Forest City Ratner isn’t living up to its name on Pacific Street.
The mega-builder that brought Brooklyn the Barclays Center is scheduled to chop down 20 young trees on the thoroughfare this week, increasing its impressive arboreal headcount while neighbors make a last ditch plea to authorities to halt the slaughter.
The developer says the trees — which were planted about a decade ago between Carlton and Sixth avenues thanks to a grassroots community beautification effort — must fall to make room for construction, adding to the 30 woods it previously cleared from the Barclays Center footprint.
Forest City Ratner has permission to chop down 86 trees in total, so long as it replants 116 and pays the city $159,000 — but it is unclear exactly when and where the mandated replacement trees will rise.
And that’s a clear shot across the bough, tree huggers claim.
“It’s disappointing and heartbreaking to not be told when they’re going to be put back,” said Peter Krashes, president of the Dean Street Block Association, which sent a letter urging the Parks Department to halt the arborcide this week. “We want to see them re-tasked somewhere in the neighborhood at a reasonable date in the future.”
The Parks Department offered no concrete details about the placement or timeline for the new trees.
“Once construction is complete … [the] trees will be planted in the community, in the public right-of-way,” a spokeswoman said.
But that doesn’t necessarily mean the new trees will rise from same sidewalks: a recent Parks Department e-mail obtained by this paper indicates the developer can plant the replacement trees on surrounding blocks if there’s no room for them on the Atlantic Yards footprint.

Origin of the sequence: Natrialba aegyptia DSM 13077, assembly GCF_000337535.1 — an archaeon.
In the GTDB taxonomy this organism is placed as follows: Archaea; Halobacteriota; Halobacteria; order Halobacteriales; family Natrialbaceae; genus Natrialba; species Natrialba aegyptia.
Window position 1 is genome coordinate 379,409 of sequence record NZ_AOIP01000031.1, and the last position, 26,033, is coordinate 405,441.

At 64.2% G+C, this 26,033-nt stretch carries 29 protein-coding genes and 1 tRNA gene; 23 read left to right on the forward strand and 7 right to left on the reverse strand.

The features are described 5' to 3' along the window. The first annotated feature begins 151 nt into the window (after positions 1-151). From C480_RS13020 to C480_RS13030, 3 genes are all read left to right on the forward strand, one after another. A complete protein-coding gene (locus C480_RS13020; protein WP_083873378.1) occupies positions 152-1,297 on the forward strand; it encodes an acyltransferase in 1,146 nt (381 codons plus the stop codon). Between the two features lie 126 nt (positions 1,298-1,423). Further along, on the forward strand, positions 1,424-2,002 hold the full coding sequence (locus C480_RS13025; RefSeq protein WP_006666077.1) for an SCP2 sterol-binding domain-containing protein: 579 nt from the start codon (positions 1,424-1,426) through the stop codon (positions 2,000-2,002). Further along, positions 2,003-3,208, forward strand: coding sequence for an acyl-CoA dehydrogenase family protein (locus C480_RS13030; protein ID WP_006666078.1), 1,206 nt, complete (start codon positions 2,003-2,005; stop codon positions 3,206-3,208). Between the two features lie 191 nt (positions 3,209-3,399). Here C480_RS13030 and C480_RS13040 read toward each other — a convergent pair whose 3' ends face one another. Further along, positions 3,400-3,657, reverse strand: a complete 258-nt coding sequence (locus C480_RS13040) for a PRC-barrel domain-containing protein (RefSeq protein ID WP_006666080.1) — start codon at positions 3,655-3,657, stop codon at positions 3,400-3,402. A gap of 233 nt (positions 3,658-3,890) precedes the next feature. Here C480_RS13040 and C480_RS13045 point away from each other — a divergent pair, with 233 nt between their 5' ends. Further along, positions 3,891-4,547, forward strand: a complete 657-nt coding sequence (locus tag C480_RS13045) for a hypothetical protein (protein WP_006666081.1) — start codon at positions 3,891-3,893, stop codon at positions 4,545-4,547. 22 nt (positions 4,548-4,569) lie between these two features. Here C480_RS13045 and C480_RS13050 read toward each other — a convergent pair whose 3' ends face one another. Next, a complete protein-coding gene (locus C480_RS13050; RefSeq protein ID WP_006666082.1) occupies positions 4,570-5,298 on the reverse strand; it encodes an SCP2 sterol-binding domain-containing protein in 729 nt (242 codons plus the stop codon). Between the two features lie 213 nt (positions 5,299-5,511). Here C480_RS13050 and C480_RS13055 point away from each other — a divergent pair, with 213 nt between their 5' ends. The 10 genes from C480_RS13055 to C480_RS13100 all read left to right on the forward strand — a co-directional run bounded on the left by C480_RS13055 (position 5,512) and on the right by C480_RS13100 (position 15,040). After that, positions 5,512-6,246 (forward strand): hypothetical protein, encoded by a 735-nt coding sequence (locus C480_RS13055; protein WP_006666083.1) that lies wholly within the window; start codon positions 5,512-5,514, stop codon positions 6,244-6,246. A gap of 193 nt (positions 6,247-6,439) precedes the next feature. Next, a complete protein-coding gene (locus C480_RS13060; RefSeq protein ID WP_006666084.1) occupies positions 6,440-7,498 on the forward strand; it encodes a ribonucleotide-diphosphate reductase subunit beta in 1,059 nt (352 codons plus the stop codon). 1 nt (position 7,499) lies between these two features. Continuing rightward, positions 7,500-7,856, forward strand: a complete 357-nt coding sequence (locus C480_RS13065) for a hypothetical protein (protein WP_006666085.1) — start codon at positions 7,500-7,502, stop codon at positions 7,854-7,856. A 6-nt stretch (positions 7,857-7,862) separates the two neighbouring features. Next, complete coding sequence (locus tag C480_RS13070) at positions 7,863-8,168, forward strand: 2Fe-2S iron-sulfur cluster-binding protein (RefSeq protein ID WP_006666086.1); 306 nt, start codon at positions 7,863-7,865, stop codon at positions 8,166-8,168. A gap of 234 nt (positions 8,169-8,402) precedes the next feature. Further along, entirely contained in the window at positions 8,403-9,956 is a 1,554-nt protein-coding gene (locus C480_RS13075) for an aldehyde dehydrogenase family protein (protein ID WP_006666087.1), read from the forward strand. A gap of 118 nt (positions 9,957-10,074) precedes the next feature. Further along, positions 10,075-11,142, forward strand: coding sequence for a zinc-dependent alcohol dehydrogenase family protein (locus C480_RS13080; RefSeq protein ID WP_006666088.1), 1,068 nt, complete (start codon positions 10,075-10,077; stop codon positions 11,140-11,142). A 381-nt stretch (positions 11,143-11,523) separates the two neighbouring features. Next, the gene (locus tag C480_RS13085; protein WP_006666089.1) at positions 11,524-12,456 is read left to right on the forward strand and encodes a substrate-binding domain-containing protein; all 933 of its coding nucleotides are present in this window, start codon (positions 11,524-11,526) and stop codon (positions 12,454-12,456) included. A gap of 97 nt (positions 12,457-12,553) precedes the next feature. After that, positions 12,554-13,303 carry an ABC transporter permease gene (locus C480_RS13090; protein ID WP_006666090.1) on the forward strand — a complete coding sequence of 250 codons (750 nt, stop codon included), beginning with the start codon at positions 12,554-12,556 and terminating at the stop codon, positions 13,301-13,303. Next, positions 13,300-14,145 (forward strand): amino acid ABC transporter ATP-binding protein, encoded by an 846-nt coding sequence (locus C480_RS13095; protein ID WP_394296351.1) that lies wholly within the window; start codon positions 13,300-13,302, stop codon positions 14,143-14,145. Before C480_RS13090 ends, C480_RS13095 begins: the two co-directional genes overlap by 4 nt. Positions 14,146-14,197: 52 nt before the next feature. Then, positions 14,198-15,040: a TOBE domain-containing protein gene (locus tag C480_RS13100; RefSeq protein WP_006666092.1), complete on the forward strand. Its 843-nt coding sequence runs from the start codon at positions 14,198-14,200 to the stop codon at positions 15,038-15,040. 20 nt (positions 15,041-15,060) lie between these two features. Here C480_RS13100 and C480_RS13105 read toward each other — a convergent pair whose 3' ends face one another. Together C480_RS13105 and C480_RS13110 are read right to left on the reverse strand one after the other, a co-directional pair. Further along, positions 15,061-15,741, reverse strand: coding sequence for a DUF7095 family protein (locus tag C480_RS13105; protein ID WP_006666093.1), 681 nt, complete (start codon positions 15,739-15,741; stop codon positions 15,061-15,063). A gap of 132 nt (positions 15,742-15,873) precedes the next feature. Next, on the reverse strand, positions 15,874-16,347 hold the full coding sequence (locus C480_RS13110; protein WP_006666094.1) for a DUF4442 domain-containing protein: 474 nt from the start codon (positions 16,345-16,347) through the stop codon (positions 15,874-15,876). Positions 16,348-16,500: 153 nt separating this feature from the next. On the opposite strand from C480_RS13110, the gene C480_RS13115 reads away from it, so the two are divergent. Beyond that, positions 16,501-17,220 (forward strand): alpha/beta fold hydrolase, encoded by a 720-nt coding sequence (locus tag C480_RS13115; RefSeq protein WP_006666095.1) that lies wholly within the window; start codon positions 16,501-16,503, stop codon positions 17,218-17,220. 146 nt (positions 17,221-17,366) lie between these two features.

The lack of clear-cut plans leaves neighbors especially wary, considering that even Forest City Ratner’s replacement trees haven’t been safe from the ax man.
The arena builder says it already replanted 17 arbors to make up for chopped trees on Atlantic and Flatbush avenues, but was forced to uproot five of them — three in front of the stadium’s VIP entrance, and two from in front of the Nets gear shop — to “address and improve pedestrian traffic flow issues” at the behest of the Department of Transportation and the NYPD.
To keep that from happening again, a Forest City Ratner spokeswoman said neighbors must be patient.
“We do not believe it would be prudent to replant trees that will have to be removed when the future buildings and platforms are in construction,” said spokeswoman Ashley Cotton. “[But] we hope to put them back in the same place.”
Resident say they fear it could be decades before they see a patch of green again on their block.
“They could avoid planting another tree for 25 years,” said Christine Schmidt, a resident of the affected block between Carlton and Sixth avenues.